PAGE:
AUSTIN (KXAN) — If school started today, how many COVID-19 positive students or staff could possibly be in the same room with your child?
That’s exactly the question researchers at the University of Texas set out to answer when they created a recently revealed model along with the New York Times.
The model breaks down the estimate of how many infected people (staff and students) would show up for classes, based on current infection rates in every county.
Using data from the model, the New York Times says that if school had begun July 31, over 80% of Americans live in a county where at least one infected person would be expected to attend a school of 500 in the first week.
For Texas counties, here are the numbers of infected people as of August 3 that would be expected to show up for classes based on infection rates and schools of 500.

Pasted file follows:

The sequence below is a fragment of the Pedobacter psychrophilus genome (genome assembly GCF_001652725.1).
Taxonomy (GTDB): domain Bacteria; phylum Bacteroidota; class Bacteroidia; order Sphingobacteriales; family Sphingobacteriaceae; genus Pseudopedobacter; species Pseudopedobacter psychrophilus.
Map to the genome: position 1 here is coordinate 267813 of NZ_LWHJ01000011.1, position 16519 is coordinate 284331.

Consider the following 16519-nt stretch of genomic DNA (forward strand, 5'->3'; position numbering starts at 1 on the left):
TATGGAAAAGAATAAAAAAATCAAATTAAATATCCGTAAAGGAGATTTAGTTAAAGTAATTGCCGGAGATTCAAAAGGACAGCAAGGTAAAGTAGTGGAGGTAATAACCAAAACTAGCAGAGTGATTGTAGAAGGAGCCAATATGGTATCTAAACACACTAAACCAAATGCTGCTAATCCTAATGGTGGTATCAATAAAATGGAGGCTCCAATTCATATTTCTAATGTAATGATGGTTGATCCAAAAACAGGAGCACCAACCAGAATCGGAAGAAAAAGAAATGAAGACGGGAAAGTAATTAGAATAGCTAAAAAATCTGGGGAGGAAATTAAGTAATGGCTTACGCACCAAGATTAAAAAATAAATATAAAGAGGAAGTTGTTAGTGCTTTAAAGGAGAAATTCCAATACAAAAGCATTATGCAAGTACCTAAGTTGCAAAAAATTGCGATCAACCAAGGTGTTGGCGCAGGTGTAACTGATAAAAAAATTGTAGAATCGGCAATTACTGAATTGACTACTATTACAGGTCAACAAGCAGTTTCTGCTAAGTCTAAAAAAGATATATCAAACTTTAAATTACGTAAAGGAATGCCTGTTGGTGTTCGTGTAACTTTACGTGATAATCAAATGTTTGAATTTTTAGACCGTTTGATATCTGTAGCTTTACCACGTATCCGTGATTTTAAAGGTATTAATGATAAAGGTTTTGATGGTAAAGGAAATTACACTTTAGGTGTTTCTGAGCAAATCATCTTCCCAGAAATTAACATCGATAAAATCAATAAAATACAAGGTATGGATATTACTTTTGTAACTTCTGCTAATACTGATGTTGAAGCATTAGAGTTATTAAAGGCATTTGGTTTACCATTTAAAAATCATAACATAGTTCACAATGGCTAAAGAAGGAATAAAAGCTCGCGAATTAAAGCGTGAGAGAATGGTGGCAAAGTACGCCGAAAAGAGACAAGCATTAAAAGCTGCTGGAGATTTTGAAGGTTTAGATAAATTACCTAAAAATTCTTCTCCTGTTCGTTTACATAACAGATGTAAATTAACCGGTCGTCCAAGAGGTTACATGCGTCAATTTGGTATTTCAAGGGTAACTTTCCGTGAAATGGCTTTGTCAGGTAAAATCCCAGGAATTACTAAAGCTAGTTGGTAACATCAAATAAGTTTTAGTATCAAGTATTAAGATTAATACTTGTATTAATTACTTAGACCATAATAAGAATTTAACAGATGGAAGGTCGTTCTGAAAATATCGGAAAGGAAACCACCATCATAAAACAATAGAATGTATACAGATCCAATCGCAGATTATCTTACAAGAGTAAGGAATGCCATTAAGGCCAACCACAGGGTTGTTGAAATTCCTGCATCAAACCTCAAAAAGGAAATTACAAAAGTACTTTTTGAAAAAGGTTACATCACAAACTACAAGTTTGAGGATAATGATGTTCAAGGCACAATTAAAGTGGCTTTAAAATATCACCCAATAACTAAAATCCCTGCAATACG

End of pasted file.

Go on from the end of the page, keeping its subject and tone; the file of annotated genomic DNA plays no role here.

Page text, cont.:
- Travis County — 3 people would be expected to arrive while infected
- Harris County — 5 people
- Dallas County — 5 people
- Tarrant County – 4 people
- El Paso County – 5 people
- Bexar County — 8 people
The Texas county with the most number of infected who would be expected to arrive is Calhoun County, near the Gulf Coast, with 20 people.
It’s important to note that the numbers in the model assume that children will be less likely to carry and transmit COVID-19, as experts are still determining the rate at which they do.
Lauren Ancel Meyers, a UT Austin epidemiologist who led the research team, told the New York Times: “It’s meant to guide schools so they can anticipate when it might be safe, or easier, to open and bring kids in.”